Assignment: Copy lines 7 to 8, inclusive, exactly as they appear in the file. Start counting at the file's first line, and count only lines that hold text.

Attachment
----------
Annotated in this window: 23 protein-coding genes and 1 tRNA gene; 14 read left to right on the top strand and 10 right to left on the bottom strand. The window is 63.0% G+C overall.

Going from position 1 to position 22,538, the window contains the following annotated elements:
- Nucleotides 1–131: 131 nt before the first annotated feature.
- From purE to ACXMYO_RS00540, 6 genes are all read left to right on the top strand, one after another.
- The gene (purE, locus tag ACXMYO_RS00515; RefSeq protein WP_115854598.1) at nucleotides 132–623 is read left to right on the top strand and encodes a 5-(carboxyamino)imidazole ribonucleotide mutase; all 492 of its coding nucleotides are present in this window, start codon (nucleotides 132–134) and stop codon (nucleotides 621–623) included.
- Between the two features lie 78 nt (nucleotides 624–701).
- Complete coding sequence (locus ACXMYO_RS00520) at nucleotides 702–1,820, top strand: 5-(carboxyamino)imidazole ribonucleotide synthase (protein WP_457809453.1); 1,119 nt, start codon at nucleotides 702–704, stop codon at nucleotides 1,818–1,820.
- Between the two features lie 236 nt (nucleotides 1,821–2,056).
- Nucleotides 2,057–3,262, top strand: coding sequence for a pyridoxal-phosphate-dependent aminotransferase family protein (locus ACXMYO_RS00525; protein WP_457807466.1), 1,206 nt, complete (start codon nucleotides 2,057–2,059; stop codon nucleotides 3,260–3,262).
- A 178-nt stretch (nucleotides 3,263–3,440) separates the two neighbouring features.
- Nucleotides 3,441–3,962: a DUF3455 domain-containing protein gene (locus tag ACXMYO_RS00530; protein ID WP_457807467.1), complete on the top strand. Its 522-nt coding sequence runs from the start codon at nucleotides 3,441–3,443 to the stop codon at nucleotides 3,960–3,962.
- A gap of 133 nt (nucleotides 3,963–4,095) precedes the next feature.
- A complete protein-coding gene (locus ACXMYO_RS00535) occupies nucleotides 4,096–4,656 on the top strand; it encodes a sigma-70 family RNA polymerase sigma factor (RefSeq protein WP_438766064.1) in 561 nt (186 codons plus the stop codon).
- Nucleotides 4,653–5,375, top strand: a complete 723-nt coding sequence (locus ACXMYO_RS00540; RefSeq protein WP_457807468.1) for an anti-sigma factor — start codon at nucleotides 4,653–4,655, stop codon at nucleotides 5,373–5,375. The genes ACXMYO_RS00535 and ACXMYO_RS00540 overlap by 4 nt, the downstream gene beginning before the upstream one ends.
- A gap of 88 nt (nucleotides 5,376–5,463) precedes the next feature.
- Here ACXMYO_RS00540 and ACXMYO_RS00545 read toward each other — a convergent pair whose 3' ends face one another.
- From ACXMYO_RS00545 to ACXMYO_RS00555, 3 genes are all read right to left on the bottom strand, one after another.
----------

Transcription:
- Complete coding sequence (locus ACXMYO_RS00520) at nucleotides 702–1,820, top strand: 5-(carboxyamino)imidazole ribonucleotide synthase (protein WP_457809453.1); 1,119 nt, start codon at nucleotides 702–704, stop codon at nucleotides 1,818–1,820.
- Between the two features lie 236 nt (nucleotides 1,821–2,056).